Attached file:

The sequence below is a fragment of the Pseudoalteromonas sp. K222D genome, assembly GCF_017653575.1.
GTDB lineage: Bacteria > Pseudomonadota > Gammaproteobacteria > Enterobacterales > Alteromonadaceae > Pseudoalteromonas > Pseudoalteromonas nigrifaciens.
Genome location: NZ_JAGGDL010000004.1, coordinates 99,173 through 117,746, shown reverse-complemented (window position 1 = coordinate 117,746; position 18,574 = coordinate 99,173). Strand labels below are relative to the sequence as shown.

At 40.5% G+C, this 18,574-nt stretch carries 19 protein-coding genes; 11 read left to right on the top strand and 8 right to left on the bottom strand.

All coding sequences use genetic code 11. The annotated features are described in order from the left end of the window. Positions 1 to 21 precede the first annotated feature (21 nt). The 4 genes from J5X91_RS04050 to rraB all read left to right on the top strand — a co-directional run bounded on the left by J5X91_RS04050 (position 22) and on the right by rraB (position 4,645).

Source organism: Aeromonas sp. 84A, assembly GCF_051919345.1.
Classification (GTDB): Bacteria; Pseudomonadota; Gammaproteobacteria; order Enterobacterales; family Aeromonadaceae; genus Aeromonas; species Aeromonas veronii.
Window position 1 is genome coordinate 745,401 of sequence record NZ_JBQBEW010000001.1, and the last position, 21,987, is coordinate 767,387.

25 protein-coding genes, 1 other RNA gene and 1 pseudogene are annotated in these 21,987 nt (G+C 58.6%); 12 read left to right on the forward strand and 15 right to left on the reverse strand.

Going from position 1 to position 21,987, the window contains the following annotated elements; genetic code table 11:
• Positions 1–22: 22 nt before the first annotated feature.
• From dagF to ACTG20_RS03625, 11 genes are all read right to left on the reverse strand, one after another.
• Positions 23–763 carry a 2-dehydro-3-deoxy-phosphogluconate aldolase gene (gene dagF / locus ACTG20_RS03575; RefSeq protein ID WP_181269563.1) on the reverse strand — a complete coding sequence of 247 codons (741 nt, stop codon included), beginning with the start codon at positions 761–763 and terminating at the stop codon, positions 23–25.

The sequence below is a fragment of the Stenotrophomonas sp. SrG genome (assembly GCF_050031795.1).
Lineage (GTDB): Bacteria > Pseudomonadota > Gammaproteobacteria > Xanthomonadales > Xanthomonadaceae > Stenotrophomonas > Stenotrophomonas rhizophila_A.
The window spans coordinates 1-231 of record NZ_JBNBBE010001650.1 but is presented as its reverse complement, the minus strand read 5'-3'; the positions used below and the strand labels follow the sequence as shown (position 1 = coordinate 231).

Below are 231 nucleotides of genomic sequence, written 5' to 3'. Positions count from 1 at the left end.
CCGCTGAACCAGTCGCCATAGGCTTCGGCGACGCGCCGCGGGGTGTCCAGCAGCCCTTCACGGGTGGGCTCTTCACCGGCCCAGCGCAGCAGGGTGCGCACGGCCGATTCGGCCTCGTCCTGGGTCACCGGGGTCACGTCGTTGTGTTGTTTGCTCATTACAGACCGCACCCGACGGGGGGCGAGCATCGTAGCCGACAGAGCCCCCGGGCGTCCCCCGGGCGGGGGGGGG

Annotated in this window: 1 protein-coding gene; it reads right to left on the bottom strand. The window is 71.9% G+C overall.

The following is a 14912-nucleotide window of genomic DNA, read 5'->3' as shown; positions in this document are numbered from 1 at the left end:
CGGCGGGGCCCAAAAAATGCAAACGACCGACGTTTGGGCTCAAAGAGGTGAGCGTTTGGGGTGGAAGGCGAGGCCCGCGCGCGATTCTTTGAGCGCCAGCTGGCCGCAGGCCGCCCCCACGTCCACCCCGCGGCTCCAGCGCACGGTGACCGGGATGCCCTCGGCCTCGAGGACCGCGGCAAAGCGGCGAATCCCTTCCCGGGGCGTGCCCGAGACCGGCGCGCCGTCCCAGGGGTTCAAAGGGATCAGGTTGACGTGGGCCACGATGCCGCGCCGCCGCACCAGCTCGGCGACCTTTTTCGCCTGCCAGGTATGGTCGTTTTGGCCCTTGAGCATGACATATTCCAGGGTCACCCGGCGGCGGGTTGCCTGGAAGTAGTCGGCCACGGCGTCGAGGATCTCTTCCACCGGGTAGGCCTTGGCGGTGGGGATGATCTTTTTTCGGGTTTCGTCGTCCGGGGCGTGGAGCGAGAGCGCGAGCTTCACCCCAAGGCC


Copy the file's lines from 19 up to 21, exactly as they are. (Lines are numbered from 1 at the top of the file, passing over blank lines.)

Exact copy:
Annotated in this window: 1 protein-coding gene; it reads right to left on the bottom strand. The window is 71.9% G+C overall.

The following is a 14912-nucleotide window of genomic DNA, read 5'->3' as shown; positions in this document are numbered from 1 at the left end:
CGGCGGGGCCCAAAAAATGCAAACGACCGACGTTTGGGCTCAAAGAGGTGAGCGTTTGGGGTGGAAGGCGAGGCCCGCGCGCGATTCTTTGAGCGCCAGCTGGCCGCAGGCCGCCCCCACGTCCACCCCGCGGCTCCAGCGCACGGTGACCGGGATGCCCTCGGCCTCGAGGACCGCGGCAAAGCGGCGAATCCCTTCCCGGGGCGTGCCCGAGACCGGCGCGCCGTCCCAGGGGTTCAAAGGGATCAGGTTGACGTGGGCCACGATGCCGCGCCGCCGCACCAGCTCGGCGACCTTTTTCGCCTGCCAGGTATGGTCGTTTTGGCCCTTGAGCATGACATATTCCAGGGTCACCCGGCGGCGGGTTGCCTGGAAGTAGTCGGCCACGGCGTCGAGGATCTCTTCCACCGGGTAGGCCTTGGCGGTGGGGATGATCTTTTTTCGGGTTTCGTCGTCCGGGGCGTGGAGCGAGAGCGCGAGCTTCACCCCAAGGCC